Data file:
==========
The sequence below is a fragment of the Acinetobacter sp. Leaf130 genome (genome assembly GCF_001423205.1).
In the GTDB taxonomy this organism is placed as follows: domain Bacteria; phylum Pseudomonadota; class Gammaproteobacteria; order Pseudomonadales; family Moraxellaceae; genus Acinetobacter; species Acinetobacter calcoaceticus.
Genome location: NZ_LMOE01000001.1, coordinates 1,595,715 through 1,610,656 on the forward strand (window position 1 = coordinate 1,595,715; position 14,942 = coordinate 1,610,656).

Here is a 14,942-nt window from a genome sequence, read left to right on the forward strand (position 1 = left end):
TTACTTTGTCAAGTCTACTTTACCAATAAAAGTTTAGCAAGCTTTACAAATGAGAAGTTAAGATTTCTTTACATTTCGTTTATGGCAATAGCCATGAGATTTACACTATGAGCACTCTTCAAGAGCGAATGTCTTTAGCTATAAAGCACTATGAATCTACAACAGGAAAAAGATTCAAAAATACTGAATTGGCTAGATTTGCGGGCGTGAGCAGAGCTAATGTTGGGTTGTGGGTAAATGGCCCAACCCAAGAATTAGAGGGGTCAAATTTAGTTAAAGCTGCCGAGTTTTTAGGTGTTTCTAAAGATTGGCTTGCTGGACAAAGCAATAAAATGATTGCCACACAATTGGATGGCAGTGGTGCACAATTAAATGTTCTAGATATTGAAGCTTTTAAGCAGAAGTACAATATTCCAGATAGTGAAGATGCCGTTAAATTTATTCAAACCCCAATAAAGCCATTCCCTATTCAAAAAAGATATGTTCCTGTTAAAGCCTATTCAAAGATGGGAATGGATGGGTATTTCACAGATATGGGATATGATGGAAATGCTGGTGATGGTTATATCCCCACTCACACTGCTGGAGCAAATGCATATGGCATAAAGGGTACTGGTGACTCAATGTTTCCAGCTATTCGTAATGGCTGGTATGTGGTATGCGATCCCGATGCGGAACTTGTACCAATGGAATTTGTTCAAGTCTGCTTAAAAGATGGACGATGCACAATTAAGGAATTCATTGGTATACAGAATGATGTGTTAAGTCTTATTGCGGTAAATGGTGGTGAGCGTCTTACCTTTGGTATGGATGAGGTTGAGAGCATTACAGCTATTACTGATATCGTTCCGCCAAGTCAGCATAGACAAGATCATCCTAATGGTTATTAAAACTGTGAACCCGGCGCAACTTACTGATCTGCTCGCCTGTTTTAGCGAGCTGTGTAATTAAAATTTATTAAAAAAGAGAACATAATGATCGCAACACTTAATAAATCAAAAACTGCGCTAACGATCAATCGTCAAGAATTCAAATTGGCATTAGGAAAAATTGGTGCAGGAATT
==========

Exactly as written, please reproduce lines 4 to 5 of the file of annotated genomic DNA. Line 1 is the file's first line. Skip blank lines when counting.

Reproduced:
Here is a 14,942-nt window from a genome sequence, read left to right on the forward strand (position 1 = left end):
TTACTTTGTCAAGTCTACTTTACCAATAAAAGTTTAGCAAGCTTTACAAATGAGAAGTTAAGATTTCTTTACATTTCGTTTATGGCAATAGCCATGAGATTTACACTATGAGCACTCTTCAAGAGCGAATGTCTTTAGCTATAAAGCACTATGAATCTACAACAGGAAAAAGATTCAAAAATACTGAATTGGCTAGATTTGCGGGCGTGAGCAGAGCTAATGTTGGGTTGTGGGTAAATGGCCCAACCCAAGAATTAGAGGGGTCAAATTTAGTTAAAGCTGCCGAGTTTTTAGGTGTTTCTAAAGATTGGCTTGCTGGACAAAGCAATAAAATGATTGCCACACAATTGGATGGCAGTGGTGCACAATTAAATGTTCTAGATATTGAAGCTTTTAAGCAGAAGTACAATATTCCAGATAGTGAAGATGCCGTTAAATTTATTCAAACCCCAATAAAGCCATTCCCTATTCAAAAAAGATATGTTCCTGTTAAAGCCTATTCAAAGATGGGAATGGATGGGTATTTCACAGATATGGGATATGATGGAAATGCTGGTGATGGTTATATCCCCACTCACACTGCTGGAGCAAATGCATATGGCATAAAGGGTACTGGTGACTCAATGTTTCCAGCTATTCGTAATGGCTGGTATGTGGTATGCGATCCCGATGCGGAACTTGTACCAATGGAATTTGTTCAAGTCTGCTTAAAAGATGGACGATGCACAATTAAGGAATTCATTGGTATACAGAATGATGTGTTAAGTCTTATTGCGGTAAATGGTGGTGAGCGTCTTACCTTTGGTATGGATGAGGTTGAGAGCATTACAGCTATTACTGATATCGTTCCGCCAAGTCAGCATAGACAAGATCATCCTAATGGTTATTAAAACTGTGAACCCGGCGCAACTTACTGATCTGCTCGCCTGTTTTAGCGAGCTGTGTAATTAAAATTTATTAAAAAAGAGAACATAATGATCGCAACACTTAATAAATCAAAAACTGCGCTAACGATCAATCGTCAAGAATTCAAATTGGCATTAGGAAAAATTGGTGCAGGAATT